Committing statistical sins
The final source of self-impairment is a mistake made by business and science practitioners alike. Failure to understand and respect the limitations of statistical analysis results in biased decision-making and makes the whole Test & Learn process no better (and possibly much worse) than relying on gut feeling.
If you are using traditional null-hypothesis significance tests for your analyses, make sure you plan sample size in advance using a power calculation tool, select the correct statistical test for the experiment you’re running, pay attention to confidence intervals (not just whether or not you can reject the null hypothesis), and meta-analyse experiments that examine the same hypotheses and metrics. If you don’t, you run the risk of making a disproportionate number of decisions based on “winners” and “losers” that shouldn’t have rightfully been declared. It is most prudent to use a data analyst with a strong foundation in statistics to analyse your Test & Learn experiments.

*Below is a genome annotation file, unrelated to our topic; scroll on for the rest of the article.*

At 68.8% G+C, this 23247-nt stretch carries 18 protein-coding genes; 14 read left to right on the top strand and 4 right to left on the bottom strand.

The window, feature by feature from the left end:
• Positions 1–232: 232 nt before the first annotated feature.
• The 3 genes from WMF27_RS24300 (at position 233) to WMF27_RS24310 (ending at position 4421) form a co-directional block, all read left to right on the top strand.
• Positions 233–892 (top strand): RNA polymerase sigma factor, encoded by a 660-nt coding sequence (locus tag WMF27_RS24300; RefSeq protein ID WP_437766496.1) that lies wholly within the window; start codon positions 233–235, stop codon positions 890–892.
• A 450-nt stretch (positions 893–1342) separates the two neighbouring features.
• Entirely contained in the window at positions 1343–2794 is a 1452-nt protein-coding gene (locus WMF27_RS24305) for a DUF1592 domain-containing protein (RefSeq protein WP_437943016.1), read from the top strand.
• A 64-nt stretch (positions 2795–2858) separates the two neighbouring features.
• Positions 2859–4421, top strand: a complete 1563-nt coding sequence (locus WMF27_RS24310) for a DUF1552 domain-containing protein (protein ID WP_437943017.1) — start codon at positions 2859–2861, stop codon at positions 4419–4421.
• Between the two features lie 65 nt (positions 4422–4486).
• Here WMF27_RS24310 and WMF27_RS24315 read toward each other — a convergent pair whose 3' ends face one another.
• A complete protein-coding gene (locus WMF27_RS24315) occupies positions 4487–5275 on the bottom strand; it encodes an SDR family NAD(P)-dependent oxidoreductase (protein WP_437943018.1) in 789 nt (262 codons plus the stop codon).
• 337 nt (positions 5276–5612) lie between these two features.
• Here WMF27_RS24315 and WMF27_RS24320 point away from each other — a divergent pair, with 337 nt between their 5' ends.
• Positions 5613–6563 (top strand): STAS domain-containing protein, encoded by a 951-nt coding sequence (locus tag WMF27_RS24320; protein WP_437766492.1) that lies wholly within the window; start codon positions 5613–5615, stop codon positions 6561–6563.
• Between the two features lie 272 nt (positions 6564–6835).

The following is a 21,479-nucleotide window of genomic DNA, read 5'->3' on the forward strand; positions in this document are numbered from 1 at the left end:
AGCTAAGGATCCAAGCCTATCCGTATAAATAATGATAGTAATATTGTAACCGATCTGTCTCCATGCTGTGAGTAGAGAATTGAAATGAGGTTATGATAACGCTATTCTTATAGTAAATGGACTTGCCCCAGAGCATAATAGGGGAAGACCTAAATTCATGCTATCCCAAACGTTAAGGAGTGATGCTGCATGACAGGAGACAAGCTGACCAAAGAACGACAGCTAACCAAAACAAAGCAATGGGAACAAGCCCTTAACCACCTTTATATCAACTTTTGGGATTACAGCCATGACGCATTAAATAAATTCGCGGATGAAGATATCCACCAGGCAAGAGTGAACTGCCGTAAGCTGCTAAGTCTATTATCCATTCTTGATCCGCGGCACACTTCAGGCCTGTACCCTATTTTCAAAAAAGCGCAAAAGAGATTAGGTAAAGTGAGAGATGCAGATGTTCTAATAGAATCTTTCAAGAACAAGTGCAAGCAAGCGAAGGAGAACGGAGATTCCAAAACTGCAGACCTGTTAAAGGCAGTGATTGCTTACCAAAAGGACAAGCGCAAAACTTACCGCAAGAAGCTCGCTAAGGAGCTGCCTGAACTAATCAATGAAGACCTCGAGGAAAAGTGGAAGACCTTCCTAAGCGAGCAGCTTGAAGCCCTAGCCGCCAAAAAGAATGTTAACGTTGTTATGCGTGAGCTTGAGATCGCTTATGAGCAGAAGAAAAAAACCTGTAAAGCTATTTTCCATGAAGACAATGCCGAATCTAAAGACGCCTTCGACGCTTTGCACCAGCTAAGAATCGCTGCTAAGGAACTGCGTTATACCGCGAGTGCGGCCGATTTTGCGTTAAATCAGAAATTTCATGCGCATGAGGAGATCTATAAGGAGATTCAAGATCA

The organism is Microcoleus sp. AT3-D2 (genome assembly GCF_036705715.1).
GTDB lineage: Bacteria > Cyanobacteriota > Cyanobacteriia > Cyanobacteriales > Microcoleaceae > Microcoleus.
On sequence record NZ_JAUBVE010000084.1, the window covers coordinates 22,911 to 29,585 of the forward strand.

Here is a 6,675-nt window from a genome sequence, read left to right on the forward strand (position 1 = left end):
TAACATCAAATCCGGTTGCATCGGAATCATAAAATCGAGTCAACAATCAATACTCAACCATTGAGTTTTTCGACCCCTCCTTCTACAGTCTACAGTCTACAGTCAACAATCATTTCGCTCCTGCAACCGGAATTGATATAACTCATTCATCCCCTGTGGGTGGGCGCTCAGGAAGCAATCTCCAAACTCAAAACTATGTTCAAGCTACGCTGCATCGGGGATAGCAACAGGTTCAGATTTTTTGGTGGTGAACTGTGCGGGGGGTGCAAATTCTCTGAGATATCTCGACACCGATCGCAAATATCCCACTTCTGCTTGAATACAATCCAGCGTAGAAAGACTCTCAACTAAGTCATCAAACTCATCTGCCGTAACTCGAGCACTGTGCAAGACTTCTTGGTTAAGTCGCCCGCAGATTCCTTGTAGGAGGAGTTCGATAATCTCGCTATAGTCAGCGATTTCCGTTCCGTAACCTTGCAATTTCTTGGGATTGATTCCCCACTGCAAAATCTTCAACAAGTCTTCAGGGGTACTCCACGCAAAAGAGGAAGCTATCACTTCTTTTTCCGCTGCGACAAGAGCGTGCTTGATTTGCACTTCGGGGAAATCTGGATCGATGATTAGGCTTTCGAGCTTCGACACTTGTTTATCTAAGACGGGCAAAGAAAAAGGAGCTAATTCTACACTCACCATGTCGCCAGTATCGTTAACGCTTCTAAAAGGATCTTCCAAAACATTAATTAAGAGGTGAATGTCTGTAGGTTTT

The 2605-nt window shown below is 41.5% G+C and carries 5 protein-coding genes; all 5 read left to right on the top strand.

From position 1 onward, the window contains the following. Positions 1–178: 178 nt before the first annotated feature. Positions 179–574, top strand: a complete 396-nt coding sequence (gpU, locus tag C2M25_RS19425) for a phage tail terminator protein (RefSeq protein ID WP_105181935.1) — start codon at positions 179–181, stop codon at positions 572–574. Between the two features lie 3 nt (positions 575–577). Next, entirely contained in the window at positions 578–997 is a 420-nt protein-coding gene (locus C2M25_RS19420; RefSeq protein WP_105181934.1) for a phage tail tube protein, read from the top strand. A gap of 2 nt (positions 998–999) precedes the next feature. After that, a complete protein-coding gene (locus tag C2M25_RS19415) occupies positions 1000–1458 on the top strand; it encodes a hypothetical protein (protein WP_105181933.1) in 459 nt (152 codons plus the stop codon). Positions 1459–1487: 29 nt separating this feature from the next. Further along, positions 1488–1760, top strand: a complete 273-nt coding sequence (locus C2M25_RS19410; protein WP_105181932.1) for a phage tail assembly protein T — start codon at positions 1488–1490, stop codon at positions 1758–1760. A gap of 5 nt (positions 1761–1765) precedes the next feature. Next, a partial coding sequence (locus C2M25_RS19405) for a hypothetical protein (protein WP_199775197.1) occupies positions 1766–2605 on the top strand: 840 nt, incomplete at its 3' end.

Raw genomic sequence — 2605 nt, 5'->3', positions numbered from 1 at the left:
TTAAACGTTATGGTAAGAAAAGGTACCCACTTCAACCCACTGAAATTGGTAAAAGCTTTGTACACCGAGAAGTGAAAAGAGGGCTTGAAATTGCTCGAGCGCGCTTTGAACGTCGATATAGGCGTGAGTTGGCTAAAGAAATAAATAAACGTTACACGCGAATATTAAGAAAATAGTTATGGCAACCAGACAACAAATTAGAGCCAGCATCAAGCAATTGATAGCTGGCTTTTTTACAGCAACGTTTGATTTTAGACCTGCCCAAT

If any of these sources of Test & Learn impairment sound familiar to you, you may want to consider reviewing your Test & Learn programme and upskilling your team on how to effectively apply the scientific method to design processes. Get in touch with Davanti Consulting to learn more about establishing a robust and repeatable Test & Learn framework for your organisation.